1/ MuseScore 2.0 suffers from the difference of font rendering on different platforms. 
- In particular, texts can look different (kerning, width). One bug to illustrate https://musescore.org/en/node/33481
- Another issue: the reported metric of a font glyph is different depending on the platform. In extreme cases, MuseScore figured out that a measure doesn't fit on a line on a platform, while it will conclude that that the measure can fit on the line on another operating system. It leads to scores looking different on different OS regarding system breaks.
- Somehow the font rendering is "bolder" on some platforms. The best way to get it is to run the visual tests suite on another system than Ubuntu Precise with xvfb-run. Even running MuseScore on the same system but a "real" X server seems to give different results but as fas as I know we never did precise research on this.
I don't think we understand yet the root causes of these issues. These issues are also interacting with PDF rendering issues and font embedding.

2/ MuseScore 2.0 doesn't (and cannot) use OT features. That's a totally different problem and I would love to get a better understanding of  what we could do better/more if it was possible. Looking at SMuFL, I do have some ideas... but actual use cases would be better.


lasconic


2015-04-13 0:39 GMT+02:00 Maurizio M. Gavioli <[hidden email]>:
While looking for ways to improve / extend font support via Qt, I found this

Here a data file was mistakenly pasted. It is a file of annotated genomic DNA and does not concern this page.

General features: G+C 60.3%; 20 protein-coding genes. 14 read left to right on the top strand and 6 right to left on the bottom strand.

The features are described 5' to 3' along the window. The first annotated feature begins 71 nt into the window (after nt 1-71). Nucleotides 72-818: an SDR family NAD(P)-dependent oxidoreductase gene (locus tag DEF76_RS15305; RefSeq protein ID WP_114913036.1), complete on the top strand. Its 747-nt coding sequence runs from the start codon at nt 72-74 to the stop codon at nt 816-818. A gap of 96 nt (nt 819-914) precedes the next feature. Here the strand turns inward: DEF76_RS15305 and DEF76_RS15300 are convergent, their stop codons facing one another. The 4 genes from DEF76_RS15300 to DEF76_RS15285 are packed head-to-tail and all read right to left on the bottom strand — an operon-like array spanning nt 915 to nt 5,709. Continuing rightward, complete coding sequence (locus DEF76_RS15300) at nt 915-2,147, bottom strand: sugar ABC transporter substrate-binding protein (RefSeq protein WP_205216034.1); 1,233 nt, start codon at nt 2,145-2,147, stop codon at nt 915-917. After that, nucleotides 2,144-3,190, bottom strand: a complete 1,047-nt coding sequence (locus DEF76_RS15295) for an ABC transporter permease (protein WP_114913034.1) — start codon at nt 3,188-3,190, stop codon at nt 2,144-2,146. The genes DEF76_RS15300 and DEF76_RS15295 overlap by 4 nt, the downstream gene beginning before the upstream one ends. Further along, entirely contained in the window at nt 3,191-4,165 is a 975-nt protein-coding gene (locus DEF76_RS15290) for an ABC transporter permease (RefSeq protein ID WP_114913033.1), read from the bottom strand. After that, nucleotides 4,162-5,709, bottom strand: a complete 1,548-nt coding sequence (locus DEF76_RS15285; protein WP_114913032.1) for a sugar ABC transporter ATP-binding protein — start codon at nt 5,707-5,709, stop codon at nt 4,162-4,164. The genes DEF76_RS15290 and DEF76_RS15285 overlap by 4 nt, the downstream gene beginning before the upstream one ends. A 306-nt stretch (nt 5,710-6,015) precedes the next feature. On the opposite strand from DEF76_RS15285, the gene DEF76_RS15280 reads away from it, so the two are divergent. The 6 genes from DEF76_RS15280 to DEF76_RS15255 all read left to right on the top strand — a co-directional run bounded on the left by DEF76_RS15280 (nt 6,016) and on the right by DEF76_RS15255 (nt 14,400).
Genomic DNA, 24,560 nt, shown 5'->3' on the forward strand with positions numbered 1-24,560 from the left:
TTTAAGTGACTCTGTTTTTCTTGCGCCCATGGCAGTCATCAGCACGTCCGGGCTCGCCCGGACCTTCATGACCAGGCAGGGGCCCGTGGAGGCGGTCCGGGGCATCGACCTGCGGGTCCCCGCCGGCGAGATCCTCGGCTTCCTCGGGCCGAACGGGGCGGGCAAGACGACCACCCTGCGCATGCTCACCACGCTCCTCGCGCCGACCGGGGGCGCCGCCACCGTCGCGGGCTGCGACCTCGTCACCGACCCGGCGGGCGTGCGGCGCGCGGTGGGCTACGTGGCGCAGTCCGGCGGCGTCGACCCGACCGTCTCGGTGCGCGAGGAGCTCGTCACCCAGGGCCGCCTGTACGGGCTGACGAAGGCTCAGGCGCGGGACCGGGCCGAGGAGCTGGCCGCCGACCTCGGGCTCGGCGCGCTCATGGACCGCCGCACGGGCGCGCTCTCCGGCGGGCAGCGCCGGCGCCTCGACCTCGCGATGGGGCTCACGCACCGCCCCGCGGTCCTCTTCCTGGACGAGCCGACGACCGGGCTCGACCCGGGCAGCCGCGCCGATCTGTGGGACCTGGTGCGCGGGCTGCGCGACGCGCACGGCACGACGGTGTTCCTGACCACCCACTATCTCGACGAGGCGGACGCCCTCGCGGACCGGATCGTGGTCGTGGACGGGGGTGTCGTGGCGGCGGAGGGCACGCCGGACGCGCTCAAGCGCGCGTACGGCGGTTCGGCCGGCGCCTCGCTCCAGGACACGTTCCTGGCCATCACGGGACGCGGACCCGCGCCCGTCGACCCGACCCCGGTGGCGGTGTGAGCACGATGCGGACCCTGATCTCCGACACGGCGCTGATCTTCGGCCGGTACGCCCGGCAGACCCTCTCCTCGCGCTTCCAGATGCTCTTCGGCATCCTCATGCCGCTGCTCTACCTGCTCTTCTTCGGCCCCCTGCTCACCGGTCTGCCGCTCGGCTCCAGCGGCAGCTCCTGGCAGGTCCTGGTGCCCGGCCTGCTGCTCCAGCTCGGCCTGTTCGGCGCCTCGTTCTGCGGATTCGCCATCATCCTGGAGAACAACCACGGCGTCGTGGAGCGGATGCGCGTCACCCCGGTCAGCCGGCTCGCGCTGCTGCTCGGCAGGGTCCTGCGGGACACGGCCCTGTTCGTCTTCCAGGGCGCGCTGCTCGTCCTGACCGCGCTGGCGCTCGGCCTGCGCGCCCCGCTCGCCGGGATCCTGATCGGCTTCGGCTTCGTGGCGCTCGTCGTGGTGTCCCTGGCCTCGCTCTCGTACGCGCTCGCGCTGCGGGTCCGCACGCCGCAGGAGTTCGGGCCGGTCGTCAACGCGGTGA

Stack Overflow post:
http://stackoverflow.com/questions/24673444/which-opentype-gsub-features-does-qt-4-8-support
(which, its title notwithstanding, also deals with GPOS features, like
"kern", and also covers 5.3).

I have no idea how reliable this info is, but it may show a potential way to
go.

Notes:

1) The set of OT features supported by the custom-compiled' Qt 5.3 lacks the
feature(s) I believe to be most important for our main application field
(musical glyphs), i.e. the stylistic alternates (feature "salt") and the
stylistic sets (features "ss01" - "ss20").

2) It also lacks features which are of great importance for a proper
typographic rendition, like small caps (feature "smcp") and 'old style
numerals' (features "pnum" and "onum").

3) The post also gives a reason for the different behaviour of Qt font
management under OSX.

I see two possible strategies:

A) By-passing Qt font management altogether, directly accessing the
underlying font stack, to free us from the recurring bugs of this Qt area,
from the apparent lack of interest in it from the Qt dev team and from the
special OSX case.

On the spot, I have no clear idea how possible / feasible this would be. It
seems very likely it will be far from simple, both on the side of OT support
itself and on the side of integrating 'our' code with Qt drawing primitives.

B) Improving Qt support by fixing bugs potentially still there and adding
more OT features to the 'experimental' Harbuzz support by Qt. This also
would not be simple, but the coding part could follow established practices
and patterns of the existing Qt code base.

This would however require some commitment and recurring work to keep up
with on-going Qt development, until 'our' improvements are not back-ported